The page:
Mission San Francisco Solano was founded in Sonoma July 4, 1823 by Father Jose Altimira and named for Saint Francis Solano, missionary to the Peruvian Indians. The mission was dedicated in 1824 and the original church was replaced in 1827 by a larger church.
The mission was the last to be founded and the northernmost. Father Jose Altimira, the last of the Spanish Franciscans to operate in the California Missions Chain, set the location so far north to help push the Russians out of the area. Despite the fears, the Russians surprised the Spanish pioneers by donating a bell and other copper utensils.
The site chosen by Father Altimira was sunny and far away from the cold and dampness of the Bay Area. The last founding Father hoped that these favorable conditions would have kept the Indian converts healthier. However, Mission San Francisco Solano served as a mission only for a short period of time.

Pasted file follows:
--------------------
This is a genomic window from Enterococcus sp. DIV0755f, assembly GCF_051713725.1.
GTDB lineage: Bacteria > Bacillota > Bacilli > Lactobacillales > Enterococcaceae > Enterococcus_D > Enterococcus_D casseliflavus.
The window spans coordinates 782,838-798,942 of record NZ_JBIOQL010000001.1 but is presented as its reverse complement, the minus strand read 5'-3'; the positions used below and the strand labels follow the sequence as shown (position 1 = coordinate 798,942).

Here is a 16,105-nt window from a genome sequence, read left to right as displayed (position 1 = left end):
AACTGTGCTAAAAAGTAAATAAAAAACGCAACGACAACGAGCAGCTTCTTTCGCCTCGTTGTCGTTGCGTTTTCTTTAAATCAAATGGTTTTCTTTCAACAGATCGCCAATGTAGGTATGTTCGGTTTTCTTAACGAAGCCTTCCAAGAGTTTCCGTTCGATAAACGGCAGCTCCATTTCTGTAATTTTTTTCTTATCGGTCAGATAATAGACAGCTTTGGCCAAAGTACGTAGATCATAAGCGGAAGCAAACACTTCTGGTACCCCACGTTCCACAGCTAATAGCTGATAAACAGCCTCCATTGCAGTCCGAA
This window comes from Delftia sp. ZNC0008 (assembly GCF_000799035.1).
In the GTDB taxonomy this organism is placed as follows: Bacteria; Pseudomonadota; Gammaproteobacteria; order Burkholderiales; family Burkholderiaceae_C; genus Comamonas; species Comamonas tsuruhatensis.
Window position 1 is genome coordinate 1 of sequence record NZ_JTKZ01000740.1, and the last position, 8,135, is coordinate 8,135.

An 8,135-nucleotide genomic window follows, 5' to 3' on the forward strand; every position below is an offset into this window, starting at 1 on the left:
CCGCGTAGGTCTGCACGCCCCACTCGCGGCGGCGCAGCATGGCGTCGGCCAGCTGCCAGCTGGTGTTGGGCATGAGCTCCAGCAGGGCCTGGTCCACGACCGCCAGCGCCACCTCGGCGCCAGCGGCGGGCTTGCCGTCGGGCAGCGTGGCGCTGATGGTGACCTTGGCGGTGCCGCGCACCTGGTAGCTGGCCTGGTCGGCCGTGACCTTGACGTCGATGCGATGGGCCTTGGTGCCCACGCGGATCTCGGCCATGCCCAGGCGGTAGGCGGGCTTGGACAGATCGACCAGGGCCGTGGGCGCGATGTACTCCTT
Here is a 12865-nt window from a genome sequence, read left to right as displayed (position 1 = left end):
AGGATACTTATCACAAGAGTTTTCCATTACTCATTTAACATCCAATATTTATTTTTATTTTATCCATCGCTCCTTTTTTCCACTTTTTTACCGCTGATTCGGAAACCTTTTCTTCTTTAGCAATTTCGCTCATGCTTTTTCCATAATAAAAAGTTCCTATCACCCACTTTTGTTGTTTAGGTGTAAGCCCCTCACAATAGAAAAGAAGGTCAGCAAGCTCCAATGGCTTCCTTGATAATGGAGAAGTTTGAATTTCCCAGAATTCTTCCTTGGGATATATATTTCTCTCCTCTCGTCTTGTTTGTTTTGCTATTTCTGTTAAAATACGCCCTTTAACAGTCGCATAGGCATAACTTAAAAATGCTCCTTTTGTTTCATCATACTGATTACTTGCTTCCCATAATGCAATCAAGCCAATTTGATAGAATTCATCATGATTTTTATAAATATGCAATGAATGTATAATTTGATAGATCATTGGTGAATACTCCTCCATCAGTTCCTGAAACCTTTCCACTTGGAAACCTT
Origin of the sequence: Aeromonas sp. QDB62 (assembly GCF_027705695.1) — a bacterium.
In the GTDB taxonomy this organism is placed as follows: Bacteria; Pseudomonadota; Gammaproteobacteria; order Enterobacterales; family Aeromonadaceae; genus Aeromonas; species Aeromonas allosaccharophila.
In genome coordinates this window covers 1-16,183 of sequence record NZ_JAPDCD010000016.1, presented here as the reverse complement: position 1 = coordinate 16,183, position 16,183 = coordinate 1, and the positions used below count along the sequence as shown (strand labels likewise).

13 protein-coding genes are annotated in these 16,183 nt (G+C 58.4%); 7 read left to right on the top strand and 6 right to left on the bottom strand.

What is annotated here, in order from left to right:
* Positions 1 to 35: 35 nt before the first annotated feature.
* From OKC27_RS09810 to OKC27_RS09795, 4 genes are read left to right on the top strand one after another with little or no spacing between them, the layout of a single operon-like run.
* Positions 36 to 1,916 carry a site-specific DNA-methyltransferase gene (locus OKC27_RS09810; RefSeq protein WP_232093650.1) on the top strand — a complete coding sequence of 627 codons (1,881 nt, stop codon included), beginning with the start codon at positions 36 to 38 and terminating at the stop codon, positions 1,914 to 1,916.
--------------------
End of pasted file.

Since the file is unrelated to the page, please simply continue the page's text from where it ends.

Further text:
In 1834 the mission was secularized and razed in 1837. In 1840 the present chapel was built as the parish church for Sonoma. The mission was sold in 1881. In 1903 the Historical Landmark League purchased the mission and started a restoration project. When completed, in 1913, the League turned the property over to the state. Further restoration was then done and the mission is now part of the Sonoma Mission State Historic Park.